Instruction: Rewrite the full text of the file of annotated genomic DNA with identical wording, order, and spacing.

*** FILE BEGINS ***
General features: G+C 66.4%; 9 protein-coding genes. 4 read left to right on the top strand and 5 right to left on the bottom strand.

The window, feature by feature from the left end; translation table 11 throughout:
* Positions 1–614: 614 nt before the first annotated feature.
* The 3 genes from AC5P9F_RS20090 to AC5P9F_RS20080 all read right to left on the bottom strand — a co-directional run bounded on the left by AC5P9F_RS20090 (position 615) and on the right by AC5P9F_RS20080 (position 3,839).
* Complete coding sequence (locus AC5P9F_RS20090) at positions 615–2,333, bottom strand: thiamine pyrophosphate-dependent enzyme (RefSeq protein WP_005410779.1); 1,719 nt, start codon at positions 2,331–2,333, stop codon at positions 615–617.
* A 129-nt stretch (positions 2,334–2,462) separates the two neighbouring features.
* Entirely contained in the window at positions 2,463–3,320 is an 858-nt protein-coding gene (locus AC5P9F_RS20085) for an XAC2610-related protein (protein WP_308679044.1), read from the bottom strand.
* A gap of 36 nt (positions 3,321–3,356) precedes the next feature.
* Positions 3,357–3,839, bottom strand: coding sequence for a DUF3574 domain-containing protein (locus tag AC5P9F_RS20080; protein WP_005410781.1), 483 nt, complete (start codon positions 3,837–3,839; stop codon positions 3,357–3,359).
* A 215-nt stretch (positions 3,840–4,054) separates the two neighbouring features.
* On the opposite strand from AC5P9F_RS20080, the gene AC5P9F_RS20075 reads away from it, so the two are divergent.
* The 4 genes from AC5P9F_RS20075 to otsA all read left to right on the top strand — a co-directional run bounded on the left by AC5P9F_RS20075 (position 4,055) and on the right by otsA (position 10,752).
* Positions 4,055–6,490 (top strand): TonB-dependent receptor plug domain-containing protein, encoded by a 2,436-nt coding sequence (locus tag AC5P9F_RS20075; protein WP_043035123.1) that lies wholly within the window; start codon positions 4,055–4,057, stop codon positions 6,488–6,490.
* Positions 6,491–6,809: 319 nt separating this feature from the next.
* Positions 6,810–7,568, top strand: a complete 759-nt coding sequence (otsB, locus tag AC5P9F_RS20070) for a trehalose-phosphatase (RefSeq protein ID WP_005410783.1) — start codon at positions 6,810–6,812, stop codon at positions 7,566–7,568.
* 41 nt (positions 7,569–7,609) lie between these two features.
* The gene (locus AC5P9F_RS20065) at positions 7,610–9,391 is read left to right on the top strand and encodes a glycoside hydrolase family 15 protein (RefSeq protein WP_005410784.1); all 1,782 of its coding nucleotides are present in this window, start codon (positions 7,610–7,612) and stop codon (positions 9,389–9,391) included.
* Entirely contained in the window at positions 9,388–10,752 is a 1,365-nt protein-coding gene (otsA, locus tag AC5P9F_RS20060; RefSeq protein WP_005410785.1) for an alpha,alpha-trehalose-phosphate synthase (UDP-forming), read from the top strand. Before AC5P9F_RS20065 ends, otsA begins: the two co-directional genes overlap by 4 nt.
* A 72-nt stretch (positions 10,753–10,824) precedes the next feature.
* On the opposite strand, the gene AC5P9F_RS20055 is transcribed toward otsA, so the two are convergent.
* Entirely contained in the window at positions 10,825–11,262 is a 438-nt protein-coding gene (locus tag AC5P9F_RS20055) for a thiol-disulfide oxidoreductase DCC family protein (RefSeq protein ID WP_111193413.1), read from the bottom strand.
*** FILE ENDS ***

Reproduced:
General features: G+C 66.4%; 9 protein-coding genes. 4 read left to right on the top strand and 5 right to left on the bottom strand.

The window, feature by feature from the left end; translation table 11 throughout:
* Positions 1–614: 614 nt before the first annotated feature.
* The 3 genes from AC5P9F_RS20090 to AC5P9F_RS20080 all read right to left on the bottom strand — a co-directional run bounded on the left by AC5P9F_RS20090 (position 615) and on the right by AC5P9F_RS20080 (position 3,839).
* Complete coding sequence (locus AC5P9F_RS20090) at positions 615–2,333, bottom strand: thiamine pyrophosphate-dependent enzyme (RefSeq protein WP_005410779.1); 1,719 nt, start codon at positions 2,331–2,333, stop codon at positions 615–617.
* A 129-nt stretch (positions 2,334–2,462) separates the two neighbouring features.
* Entirely contained in the window at positions 2,463–3,320 is an 858-nt protein-coding gene (locus AC5P9F_RS20085) for an XAC2610-related protein (protein WP_308679044.1), read from the bottom strand.
* A gap of 36 nt (positions 3,321–3,356) precedes the next feature.
* Positions 3,357–3,839, bottom strand: coding sequence for a DUF3574 domain-containing protein (locus tag AC5P9F_RS20080; protein WP_005410781.1), 483 nt, complete (start codon positions 3,837–3,839; stop codon positions 3,357–3,359).
* A 215-nt stretch (positions 3,840–4,054) separates the two neighbouring features.
* On the opposite strand from AC5P9F_RS20080, the gene AC5P9F_RS20075 reads away from it, so the two are divergent.
* The 4 genes from AC5P9F_RS20075 to otsA all read left to right on the top strand — a co-directional run bounded on the left by AC5P9F_RS20075 (position 4,055) and on the right by otsA (position 10,752).
* Positions 4,055–6,490 (top strand): TonB-dependent receptor plug domain-containing protein, encoded by a 2,436-nt coding sequence (locus tag AC5P9F_RS20075; protein WP_043035123.1) that lies wholly within the window; start codon positions 4,055–4,057, stop codon positions 6,488–6,490.
* Positions 6,491–6,809: 319 nt separating this feature from the next.
* Positions 6,810–7,568, top strand: a complete 759-nt coding sequence (otsB, locus tag AC5P9F_RS20070) for a trehalose-phosphatase (RefSeq protein ID WP_005410783.1) — start codon at positions 6,810–6,812, stop codon at positions 7,566–7,568.
* 41 nt (positions 7,569–7,609) lie between these two features.
* The gene (locus AC5P9F_RS20065) at positions 7,610–9,391 is read left to right on the top strand and encodes a glycoside hydrolase family 15 protein (RefSeq protein WP_005410784.1); all 1,782 of its coding nucleotides are present in this window, start codon (positions 7,610–7,612) and stop codon (positions 9,389–9,391) included.
* Entirely contained in the window at positions 9,388–10,752 is a 1,365-nt protein-coding gene (otsA, locus tag AC5P9F_RS20060; RefSeq protein WP_005410785.1) for an alpha,alpha-trehalose-phosphate synthase (UDP-forming), read from the top strand. Before AC5P9F_RS20065 ends, otsA begins: the two co-directional genes overlap by 4 nt.
* A 72-nt stretch (positions 10,753–10,824) precedes the next feature.
* On the opposite strand, the gene AC5P9F_RS20055 is transcribed toward otsA, so the two are convergent.
* Entirely contained in the window at positions 10,825–11,262 is a 438-nt protein-coding gene (locus tag AC5P9F_RS20055) for a thiol-disulfide oxidoreductase DCC family protein (RefSeq protein ID WP_111193413.1), read from the bottom strand.